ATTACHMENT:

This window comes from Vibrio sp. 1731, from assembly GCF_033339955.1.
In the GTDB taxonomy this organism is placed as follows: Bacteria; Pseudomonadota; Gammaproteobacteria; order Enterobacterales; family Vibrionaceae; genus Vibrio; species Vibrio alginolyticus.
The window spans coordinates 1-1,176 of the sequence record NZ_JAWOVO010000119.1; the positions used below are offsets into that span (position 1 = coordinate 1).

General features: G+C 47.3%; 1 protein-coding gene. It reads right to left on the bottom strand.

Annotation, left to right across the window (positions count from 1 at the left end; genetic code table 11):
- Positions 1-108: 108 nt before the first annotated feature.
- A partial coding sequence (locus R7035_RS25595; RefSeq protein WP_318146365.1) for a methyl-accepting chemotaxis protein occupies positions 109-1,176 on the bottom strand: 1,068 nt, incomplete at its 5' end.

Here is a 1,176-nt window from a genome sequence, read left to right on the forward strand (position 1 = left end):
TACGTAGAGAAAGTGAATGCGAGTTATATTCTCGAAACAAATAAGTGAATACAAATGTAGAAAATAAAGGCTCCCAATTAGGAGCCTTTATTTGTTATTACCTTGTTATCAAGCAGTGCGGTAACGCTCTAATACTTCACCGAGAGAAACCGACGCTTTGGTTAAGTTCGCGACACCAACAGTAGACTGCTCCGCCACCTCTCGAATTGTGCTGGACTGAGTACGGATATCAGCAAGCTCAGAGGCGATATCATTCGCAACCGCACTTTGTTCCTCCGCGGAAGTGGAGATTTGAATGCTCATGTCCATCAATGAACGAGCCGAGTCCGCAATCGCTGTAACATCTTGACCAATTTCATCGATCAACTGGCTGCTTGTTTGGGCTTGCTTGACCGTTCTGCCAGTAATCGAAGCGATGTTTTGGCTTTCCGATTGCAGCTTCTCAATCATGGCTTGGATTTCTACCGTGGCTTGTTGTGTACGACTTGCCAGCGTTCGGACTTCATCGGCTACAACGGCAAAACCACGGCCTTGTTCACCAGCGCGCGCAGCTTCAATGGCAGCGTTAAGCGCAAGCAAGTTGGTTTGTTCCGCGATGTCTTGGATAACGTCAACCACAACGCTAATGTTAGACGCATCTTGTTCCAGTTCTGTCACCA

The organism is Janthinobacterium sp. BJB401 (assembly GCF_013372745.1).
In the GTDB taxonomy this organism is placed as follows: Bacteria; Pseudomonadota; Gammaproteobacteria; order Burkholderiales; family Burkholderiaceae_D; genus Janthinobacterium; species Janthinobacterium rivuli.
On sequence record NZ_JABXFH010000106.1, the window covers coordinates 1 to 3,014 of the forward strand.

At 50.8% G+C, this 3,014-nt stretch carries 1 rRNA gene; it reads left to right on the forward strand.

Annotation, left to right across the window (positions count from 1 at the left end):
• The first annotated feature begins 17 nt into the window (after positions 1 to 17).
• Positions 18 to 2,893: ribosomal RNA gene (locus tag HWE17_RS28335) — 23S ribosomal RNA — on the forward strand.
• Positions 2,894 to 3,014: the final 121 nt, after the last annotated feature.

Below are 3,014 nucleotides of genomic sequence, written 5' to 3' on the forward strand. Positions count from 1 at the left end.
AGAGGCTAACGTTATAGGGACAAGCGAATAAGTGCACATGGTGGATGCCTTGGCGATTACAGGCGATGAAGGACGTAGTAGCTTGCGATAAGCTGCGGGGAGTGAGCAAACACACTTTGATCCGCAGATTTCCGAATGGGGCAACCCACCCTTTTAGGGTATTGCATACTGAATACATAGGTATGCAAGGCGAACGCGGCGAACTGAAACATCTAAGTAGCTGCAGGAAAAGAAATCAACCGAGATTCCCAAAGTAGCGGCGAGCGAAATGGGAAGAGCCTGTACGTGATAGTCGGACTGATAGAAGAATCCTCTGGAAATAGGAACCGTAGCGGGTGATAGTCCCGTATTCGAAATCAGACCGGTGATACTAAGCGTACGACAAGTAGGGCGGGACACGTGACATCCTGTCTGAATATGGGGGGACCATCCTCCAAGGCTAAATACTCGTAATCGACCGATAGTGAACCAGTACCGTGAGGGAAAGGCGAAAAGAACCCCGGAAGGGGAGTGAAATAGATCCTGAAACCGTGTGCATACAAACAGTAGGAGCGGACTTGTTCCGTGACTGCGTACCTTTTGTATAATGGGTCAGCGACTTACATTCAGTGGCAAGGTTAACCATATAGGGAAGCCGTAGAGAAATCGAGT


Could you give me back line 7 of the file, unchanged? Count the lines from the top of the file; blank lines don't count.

- A partial coding sequence (locus R7035_RS25595; RefSeq protein WP_318146365.1) for a methyl-accepting chemotaxis protein occupies positions 109-1,176 on the bottom strand: 1,068 nt, incomplete at its 5' end.